Nearly one year since the GDPR came into force, statistics are starting to trickle in as to the effects of the regulation, and the impact felt by data protection authorities across Europe. One such area is the “one-stop-shop” arrangements, which have been introduced by the GDPR.
Under the GDPR, the supervisory authority in the Member State where a company has its “main establishment” holds primary responsibility for dealing with data protection matters, such as complaints raised by data subjects, even where these are cross-border in nature.
As is well known, Ireland is an attractive corporate destination, meaning a large number of US multinationals have their main establishment in Ireland. These include Apple, Facebook, Microsoft, Twitter, Dropbox and LinkedIn. However, it is worth noting that the French data protection authority, CNIL, recently found that Google did not have a “main establishment” in the EU and that, therefore, CNIL had authority to investigate the complaints, rather than exclusively the Irish Data Protection Commission, despite the fact that at the time in question Google’s main office was in Ireland. This decision was based on the fact that key decisions were not in fact being taken by the Irish entity, but were instead being taken by Google in the US, which opened Google to enforcement by any supervisory authority in the EU. This led CNIL to take its own action and demonstrates that the concept of “main establishment” may be construed narrowly.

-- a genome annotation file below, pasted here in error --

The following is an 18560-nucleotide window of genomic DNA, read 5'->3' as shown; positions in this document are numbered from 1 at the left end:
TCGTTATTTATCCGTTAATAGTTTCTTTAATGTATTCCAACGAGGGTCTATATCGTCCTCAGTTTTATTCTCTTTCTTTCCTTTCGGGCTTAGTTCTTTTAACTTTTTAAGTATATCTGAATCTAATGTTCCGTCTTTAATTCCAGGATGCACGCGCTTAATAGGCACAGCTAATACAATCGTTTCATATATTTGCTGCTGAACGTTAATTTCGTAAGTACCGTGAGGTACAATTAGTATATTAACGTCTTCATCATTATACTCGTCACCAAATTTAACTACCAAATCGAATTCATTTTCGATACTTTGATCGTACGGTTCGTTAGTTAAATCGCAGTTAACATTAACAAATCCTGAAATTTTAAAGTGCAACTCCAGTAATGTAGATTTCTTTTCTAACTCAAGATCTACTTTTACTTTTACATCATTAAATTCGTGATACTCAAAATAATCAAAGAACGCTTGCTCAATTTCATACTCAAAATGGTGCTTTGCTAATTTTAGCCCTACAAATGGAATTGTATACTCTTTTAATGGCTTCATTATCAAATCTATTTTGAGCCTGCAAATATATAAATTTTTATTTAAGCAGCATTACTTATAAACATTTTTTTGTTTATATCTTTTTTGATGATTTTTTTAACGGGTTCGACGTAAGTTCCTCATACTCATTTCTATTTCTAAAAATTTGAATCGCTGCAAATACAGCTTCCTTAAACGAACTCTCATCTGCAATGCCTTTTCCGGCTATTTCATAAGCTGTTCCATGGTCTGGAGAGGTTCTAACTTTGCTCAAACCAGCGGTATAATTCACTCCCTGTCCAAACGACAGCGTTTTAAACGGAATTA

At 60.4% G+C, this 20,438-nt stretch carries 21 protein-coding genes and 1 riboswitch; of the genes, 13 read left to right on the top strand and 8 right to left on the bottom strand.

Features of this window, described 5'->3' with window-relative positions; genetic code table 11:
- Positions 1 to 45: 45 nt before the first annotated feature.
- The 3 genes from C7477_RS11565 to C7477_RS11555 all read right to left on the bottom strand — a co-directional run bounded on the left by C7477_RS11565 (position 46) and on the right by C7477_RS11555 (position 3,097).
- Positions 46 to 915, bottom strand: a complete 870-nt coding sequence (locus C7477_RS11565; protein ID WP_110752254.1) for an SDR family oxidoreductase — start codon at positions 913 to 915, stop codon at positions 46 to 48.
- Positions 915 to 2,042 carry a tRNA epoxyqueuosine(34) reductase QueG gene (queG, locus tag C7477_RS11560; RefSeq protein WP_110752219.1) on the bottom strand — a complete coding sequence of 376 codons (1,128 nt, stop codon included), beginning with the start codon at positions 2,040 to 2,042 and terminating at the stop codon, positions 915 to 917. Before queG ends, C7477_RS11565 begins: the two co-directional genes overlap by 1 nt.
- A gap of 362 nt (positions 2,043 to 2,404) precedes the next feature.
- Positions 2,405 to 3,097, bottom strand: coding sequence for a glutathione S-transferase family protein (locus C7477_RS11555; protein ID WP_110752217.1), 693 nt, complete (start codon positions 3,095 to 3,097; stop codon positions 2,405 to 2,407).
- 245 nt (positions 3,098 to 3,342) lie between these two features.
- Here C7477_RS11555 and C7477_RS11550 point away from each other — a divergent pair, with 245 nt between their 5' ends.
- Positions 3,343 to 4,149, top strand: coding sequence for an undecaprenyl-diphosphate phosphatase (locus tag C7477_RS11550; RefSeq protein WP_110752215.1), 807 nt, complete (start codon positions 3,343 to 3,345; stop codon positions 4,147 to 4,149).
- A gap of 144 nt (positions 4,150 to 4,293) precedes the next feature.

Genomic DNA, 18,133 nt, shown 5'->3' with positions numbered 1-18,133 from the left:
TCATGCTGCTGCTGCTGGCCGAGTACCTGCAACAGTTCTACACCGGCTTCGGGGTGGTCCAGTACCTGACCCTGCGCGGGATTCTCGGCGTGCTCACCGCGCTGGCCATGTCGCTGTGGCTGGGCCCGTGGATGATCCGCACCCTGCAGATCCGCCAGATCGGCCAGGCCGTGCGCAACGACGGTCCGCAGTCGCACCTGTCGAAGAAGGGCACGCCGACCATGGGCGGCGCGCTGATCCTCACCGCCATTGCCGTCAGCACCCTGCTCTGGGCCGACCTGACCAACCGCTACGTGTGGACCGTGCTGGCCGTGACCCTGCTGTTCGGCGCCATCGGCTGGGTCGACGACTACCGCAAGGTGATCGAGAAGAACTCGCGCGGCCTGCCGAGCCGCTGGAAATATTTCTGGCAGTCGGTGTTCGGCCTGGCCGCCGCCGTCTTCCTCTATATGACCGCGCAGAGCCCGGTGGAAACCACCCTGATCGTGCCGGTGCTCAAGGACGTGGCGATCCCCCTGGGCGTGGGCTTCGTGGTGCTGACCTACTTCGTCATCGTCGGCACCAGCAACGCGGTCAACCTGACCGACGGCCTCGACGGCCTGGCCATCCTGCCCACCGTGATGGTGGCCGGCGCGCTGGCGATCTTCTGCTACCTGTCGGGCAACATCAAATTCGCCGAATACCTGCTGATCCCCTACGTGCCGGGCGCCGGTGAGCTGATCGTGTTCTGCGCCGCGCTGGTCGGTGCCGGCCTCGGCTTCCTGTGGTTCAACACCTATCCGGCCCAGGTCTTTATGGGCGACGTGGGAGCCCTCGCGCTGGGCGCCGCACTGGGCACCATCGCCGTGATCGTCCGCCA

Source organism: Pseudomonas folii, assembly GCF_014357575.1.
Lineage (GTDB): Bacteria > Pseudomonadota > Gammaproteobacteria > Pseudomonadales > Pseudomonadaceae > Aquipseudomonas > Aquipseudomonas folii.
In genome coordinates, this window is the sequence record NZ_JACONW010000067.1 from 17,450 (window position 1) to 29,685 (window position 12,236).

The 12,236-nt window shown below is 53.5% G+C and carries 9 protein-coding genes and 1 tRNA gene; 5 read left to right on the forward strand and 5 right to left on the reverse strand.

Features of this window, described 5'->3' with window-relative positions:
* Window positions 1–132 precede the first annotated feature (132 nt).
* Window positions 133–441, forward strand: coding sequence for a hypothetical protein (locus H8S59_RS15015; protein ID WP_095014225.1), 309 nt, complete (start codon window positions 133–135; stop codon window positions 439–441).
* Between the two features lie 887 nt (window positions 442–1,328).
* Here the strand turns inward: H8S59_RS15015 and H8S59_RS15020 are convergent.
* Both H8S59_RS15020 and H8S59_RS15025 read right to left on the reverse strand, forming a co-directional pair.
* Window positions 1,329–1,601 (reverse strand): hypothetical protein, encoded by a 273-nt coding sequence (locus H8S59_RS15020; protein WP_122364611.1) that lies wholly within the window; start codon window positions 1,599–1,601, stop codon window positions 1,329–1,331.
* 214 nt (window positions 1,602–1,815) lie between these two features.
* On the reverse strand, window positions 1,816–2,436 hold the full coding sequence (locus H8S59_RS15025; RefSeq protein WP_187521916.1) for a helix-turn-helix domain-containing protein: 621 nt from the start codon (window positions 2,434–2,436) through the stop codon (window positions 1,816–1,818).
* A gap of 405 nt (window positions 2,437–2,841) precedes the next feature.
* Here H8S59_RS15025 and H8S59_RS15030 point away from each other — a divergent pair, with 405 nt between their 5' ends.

During the seven months from 25 May to 31 December 2018, the Irish Data Protection Commission dealt with 136 one-stop-shop complaints; it was notified of 38 personal-data breaches, concerning 11 tech multinationals, with a number of statutory investigations ongoing. They are also acting as lead reviewer on a number of binding corporate rule applications.
Reminder: Who uses the one-stop-shop?
The one-stop-shop applies to: organisations “processing the same set of personal data in the context of the activities of an establishment in one Member State as well as one or more EEA offices, branches, or other establishments”; and organisations who “only have offices, branches or other establishments in one Member State, but whose processing of personal data is likely to substantially affect data subjects in one or more other EEA states”. The examples provided by the ICO are where:
1. A fashion retailer:
For the purposes of the data of the French customers, this will be cross-border processing and the UK data protection authority (the ICO) will be the lead supervisory authority.
2. A fashion retailer:
To the extent the London office’s processing of the customer data substantially affects data subjects in France and Italy, this will be cross-border processing and the ICO will be the lead supervisory authority.
The one-stop-shop does not impact on the data subject directly, as they still make complaints to their own data protection authority (and in their own language). However, from an organisation’s perspective, the system simplifies compliance, as it means only one authority will investigate matters and they need only deal with that one regulator.
Organisations with international operations should ensure they are aware of who the relevant lead supervisory authority is. In particular from a UK perspective, this will need to be kept under review in the light of the ongoing Brexit negotiations.